The power will be matched with EV charging sites through the EPA’s proposed credit system, known as the e-Renewable Identification Numbers (eRINS) program. In December 2022, the EPA proposed to create an accounting system for biogas-derived electricity to be linked directly to electric vehicles through information provided by the vehicle manufacturers.

But the agency excluded the system from updates to the broader renewable fuel standard finalized last June. EPA needed more time “given the volume and complexity of comments in conjunction with the tight rulemaking schedule,” Shayla R. Powell, an EPA spokesperson, said in a written statement. “We have no updates at this time on finalizing the eRIN provisions.”

The EPA has estimated eRINS could produce billions of dollars a year that would be used to invest in these projects and increase methane capture, said Jack Barrow, CEO of Bridge-to-Renewables, a Washington-based firm partnering with Vespene. The company will provide a software platform to pair electricity generated by Project Pleiades with vehicle manufacturers and the charging of electric vehicles already on the road.

“eRINs and investing in these technologies are a great solution to that because it makes it economically viable,” Barrow said. “We think it aligns so squarely with the Biden administration’s objectives.”

Wright said the company doesn’t expect any major hurdles for the EPA to finalize the credit system. The company plans to finish development of the projects and be ready to break ground when the agency acts.

“Once eRINs get turned on, then that sort of opens the floodgates,” Wright said.

Liability Becomes Revenue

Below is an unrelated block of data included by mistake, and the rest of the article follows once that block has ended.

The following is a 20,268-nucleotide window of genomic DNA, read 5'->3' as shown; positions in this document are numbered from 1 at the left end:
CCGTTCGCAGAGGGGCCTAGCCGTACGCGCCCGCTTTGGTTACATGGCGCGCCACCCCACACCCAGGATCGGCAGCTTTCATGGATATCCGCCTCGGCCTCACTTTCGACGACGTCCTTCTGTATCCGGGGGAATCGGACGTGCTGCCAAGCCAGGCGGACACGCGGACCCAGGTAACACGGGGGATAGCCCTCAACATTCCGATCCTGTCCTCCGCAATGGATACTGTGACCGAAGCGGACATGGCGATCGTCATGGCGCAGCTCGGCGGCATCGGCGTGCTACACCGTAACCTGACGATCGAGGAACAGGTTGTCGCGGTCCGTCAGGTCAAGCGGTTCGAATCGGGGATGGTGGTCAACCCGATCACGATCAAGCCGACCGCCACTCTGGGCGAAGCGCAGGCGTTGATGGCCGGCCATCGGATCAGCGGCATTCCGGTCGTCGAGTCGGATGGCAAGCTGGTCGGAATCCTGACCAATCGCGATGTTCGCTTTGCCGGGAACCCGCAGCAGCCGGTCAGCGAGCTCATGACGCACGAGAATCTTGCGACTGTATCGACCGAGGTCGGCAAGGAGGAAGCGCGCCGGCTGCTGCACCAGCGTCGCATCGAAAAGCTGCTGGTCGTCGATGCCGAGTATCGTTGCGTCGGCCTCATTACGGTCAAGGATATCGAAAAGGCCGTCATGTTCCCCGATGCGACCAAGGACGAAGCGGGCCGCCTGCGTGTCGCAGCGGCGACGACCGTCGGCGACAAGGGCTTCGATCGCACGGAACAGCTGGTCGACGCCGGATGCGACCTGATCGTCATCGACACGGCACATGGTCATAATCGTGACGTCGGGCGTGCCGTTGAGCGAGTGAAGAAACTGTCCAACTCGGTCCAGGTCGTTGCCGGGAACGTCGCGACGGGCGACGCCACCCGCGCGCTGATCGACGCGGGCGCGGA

That would be good news for smaller landfills contending with emissions of methane, a powerful heat-trapping gas that’s created as organic waste decomposes.

Landfills were a driver in market growth for renewable natural gas, or RNG, a type of biogas that has replaced drilled natural gas as a source of power, heating, vehicle fuel, or feedstock over the last two decades.

But the RNG market requires major infrastructure, including tapping into a pipeline system, funded by economies of scale only larger landfills that produce much more gas can achieve, said Chris Ball, executive director of the Des Moines County Regional Waste Commission, which runs a landfill near Burlington, Iowa, that is working with Vespene.

Smaller landfills in more rural areas often have no choice but to combust the methane, which converts it to carbon dioxide, or simply vent it into the atmosphere, Ball said. Landfill operators risk explosions if they don’t vent the methane.

The Burlington landfill accepts roughly 54,000 tons of trash annually and must vent the methane because it doesn’t produce enough to feasibly combust it, he said. Des Moines County is some 160 miles east of the city of Des Moines, Iowa, which has a much larger landfill.

“There was really no option for us until Vespene came along,” Ball said.

Project Pleiades promises to pay a total of more than $10 million in annual royalties directly back to the municipalities and entities that own the participating landfills, Vespene said. The power projects will bring over 1,000 new construction and ancillary jobs to rural communities, according to the company.

Initially, the Des Moines County landfill expects to receive $100,000 to $125,000 a year, which would amount to $2 savings on a rate of $53 a ton for household trash, Ball said. “If we can reap some reward, that keeps us from having to raise our rates as much,” he said.

Source: https://news.bloomberglaw.com/environment-and-energy/startup-targets-small-landfill-gas-to-ease-ev-power-grid-strain